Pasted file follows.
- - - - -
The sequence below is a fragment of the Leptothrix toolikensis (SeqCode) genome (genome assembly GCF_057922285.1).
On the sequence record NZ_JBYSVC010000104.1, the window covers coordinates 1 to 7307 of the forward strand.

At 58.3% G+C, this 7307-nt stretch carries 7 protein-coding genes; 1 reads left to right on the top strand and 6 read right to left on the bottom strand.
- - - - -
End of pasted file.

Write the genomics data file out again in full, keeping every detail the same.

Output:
The sequence below is a fragment of the Leptothrix toolikensis (SeqCode) genome (genome assembly GCF_057922285.1).
On the sequence record NZ_JBYSVC010000104.1, the window covers coordinates 1 to 7307 of the forward strand.

At 58.3% G+C, this 7307-nt stretch carries 7 protein-coding genes; 1 reads left to right on the top strand and 6 read right to left on the bottom strand.